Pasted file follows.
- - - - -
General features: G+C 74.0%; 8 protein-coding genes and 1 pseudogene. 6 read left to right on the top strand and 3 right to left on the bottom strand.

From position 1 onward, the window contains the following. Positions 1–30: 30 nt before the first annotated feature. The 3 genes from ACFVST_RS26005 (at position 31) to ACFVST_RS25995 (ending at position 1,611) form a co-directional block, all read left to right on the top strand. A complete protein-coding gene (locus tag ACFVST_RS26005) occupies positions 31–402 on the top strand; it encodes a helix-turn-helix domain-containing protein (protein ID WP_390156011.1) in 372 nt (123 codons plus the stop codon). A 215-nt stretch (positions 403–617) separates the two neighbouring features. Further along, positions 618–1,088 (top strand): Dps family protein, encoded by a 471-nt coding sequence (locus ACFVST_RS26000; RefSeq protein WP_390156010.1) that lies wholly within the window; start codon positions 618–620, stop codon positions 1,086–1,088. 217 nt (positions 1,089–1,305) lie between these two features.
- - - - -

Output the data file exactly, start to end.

General features: G+C 74.0%; 8 protein-coding genes and 1 pseudogene. 6 read left to right on the top strand and 3 right to left on the bottom strand.

From position 1 onward, the window contains the following. Positions 1–30: 30 nt before the first annotated feature. The 3 genes from ACFVST_RS26005 (at position 31) to ACFVST_RS25995 (ending at position 1,611) form a co-directional block, all read left to right on the top strand. A complete protein-coding gene (locus tag ACFVST_RS26005) occupies positions 31–402 on the top strand; it encodes a helix-turn-helix domain-containing protein (protein ID WP_390156011.1) in 372 nt (123 codons plus the stop codon). A 215-nt stretch (positions 403–617) separates the two neighbouring features. Further along, positions 618–1,088 (top strand): Dps family protein, encoded by a 471-nt coding sequence (locus ACFVST_RS26000; RefSeq protein WP_390156010.1) that lies wholly within the window; start codon positions 618–620, stop codon positions 1,086–1,088. 217 nt (positions 1,089–1,305) lie between these two features.